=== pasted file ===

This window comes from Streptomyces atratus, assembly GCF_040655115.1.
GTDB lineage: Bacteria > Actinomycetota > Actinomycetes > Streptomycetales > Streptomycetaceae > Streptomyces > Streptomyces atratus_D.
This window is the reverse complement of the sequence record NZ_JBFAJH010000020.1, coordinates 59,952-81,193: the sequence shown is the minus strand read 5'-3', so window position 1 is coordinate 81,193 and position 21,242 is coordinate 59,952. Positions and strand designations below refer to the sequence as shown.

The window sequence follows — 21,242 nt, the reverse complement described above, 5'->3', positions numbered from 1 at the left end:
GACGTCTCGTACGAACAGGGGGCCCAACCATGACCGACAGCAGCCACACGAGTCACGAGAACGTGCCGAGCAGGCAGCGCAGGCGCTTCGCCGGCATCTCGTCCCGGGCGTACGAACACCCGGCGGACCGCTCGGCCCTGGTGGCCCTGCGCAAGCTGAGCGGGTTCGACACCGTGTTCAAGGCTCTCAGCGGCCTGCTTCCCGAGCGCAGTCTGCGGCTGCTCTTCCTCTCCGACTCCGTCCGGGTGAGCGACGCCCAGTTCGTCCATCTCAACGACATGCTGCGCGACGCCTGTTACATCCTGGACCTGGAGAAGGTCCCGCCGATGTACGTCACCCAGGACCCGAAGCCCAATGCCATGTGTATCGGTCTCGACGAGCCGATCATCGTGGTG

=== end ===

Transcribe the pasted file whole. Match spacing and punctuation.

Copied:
This window comes from Streptomyces atratus, assembly GCF_040655115.1.
GTDB lineage: Bacteria > Actinomycetota > Actinomycetes > Streptomycetales > Streptomycetaceae > Streptomyces > Streptomyces atratus_D.
This window is the reverse complement of the sequence record NZ_JBFAJH010000020.1, coordinates 59,952-81,193: the sequence shown is the minus strand read 5'-3', so window position 1 is coordinate 81,193 and position 21,242 is coordinate 59,952. Positions and strand designations below refer to the sequence as shown.

The window sequence follows — 21,242 nt, the reverse complement described above, 5'->3', positions numbered from 1 at the left end:
GACGTCTCGTACGAACAGGGGGCCCAACCATGACCGACAGCAGCCACACGAGTCACGAGAACGTGCCGAGCAGGCAGCGCAGGCGCTTCGCCGGCATCTCGTCCCGGGCGTACGAACACCCGGCGGACCGCTCGGCCCTGGTGGCCCTGCGCAAGCTGAGCGGGTTCGACACCGTGTTCAAGGCTCTCAGCGGCCTGCTTCCCGAGCGCAGTCTGCGGCTGCTCTTCCTCTCCGACTCCGTCCGGGTGAGCGACGCCCAGTTCGTCCATCTCAACGACATGCTGCGCGACGCCTGTTACATCCTGGACCTGGAGAAGGTCCCGCCGATGTACGTCACCCAGGACCCGAAGCCCAATGCCATGTGTATCGGTCTCGACGAGCCGATCATCGTGGTG